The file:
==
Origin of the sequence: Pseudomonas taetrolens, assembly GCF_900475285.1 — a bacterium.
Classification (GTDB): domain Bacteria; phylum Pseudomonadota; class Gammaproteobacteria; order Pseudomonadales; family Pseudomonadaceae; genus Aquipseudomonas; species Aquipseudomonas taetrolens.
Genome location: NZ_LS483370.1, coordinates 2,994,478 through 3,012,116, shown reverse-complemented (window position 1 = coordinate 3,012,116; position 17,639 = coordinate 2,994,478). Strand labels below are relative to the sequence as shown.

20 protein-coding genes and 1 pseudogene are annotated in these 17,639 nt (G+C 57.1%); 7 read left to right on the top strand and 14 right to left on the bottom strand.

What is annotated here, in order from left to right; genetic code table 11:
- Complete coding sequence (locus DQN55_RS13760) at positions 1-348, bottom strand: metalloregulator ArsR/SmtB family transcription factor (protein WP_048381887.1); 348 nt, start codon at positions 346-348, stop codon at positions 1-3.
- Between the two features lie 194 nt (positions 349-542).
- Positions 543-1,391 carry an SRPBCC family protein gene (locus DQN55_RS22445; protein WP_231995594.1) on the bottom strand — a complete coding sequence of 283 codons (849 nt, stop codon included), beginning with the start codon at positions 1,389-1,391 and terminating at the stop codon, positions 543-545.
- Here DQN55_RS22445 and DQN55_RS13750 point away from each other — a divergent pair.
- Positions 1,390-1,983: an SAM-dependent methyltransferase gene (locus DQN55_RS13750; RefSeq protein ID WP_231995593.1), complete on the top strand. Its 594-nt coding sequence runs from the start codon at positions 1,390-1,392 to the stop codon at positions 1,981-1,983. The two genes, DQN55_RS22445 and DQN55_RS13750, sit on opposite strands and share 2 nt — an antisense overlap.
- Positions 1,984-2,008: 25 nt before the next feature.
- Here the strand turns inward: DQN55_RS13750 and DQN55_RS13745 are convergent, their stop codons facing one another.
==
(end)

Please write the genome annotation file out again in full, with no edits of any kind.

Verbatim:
Origin of the sequence: Pseudomonas taetrolens, assembly GCF_900475285.1 — a bacterium.
Classification (GTDB): domain Bacteria; phylum Pseudomonadota; class Gammaproteobacteria; order Pseudomonadales; family Pseudomonadaceae; genus Aquipseudomonas; species Aquipseudomonas taetrolens.
Genome location: NZ_LS483370.1, coordinates 2,994,478 through 3,012,116, shown reverse-complemented (window position 1 = coordinate 3,012,116; position 17,639 = coordinate 2,994,478). Strand labels below are relative to the sequence as shown.

20 protein-coding genes and 1 pseudogene are annotated in these 17,639 nt (G+C 57.1%); 7 read left to right on the top strand and 14 right to left on the bottom strand.

What is annotated here, in order from left to right; genetic code table 11:
- Complete coding sequence (locus DQN55_RS13760) at positions 1-348, bottom strand: metalloregulator ArsR/SmtB family transcription factor (protein WP_048381887.1); 348 nt, start codon at positions 346-348, stop codon at positions 1-3.
- Between the two features lie 194 nt (positions 349-542).
- Positions 543-1,391 carry an SRPBCC family protein gene (locus DQN55_RS22445; protein WP_231995594.1) on the bottom strand — a complete coding sequence of 283 codons (849 nt, stop codon included), beginning with the start codon at positions 1,389-1,391 and terminating at the stop codon, positions 543-545.
- Here DQN55_RS22445 and DQN55_RS13750 point away from each other — a divergent pair.
- Positions 1,390-1,983: an SAM-dependent methyltransferase gene (locus DQN55_RS13750; RefSeq protein ID WP_231995593.1), complete on the top strand. Its 594-nt coding sequence runs from the start codon at positions 1,390-1,392 to the stop codon at positions 1,981-1,983. The two genes, DQN55_RS22445 and DQN55_RS13750, sit on opposite strands and share 2 nt — an antisense overlap.
- Positions 1,984-2,008: 25 nt before the next feature.
- Here the strand turns inward: DQN55_RS13750 and DQN55_RS13745 are convergent, their stop codons facing one another.